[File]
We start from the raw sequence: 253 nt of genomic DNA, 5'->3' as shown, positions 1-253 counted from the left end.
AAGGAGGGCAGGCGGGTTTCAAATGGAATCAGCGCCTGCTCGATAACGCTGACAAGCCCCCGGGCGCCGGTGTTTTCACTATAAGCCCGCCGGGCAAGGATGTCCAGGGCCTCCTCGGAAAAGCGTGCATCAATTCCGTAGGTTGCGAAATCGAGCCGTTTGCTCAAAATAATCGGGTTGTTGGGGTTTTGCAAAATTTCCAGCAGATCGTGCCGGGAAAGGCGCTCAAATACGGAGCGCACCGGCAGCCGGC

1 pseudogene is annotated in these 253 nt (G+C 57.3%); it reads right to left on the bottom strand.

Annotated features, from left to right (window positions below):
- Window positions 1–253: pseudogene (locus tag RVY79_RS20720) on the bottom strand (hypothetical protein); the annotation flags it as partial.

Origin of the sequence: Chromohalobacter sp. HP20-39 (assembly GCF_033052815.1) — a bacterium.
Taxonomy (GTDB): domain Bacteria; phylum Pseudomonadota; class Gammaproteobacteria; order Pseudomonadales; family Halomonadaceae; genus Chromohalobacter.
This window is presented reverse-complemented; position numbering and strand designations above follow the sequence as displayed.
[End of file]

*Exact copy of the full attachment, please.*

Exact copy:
We start from the raw sequence: 253 nt of genomic DNA, 5'->3' as shown, positions 1-253 counted from the left end.
AAGGAGGGCAGGCGGGTTTCAAATGGAATCAGCGCCTGCTCGATAACGCTGACAAGCCCCCGGGCGCCGGTGTTTTCACTATAAGCCCGCCGGGCAAGGATGTCCAGGGCCTCCTCGGAAAAGCGTGCATCAATTCCGTAGGTTGCGAAATCGAGCCGTTTGCTCAAAATAATCGGGTTGTTGGGGTTTTGCAAAATTTCCAGCAGATCGTGCCGGGAAAGGCGCTCAAATACGGAGCGCACCGGCAGCCGGC

1 pseudogene is annotated in these 253 nt (G+C 57.3%); it reads right to left on the bottom strand.

Annotated features, from left to right (window positions below):
- Window positions 1–253: pseudogene (locus tag RVY79_RS20720) on the bottom strand (hypothetical protein); the annotation flags it as partial.

Origin of the sequence: Chromohalobacter sp. HP20-39 (assembly GCF_033052815.1) — a bacterium.
Taxonomy (GTDB): domain Bacteria; phylum Pseudomonadota; class Gammaproteobacteria; order Pseudomonadales; family Halomonadaceae; genus Chromohalobacter.
This window is presented reverse-complemented; position numbering and strand designations above follow the sequence as displayed.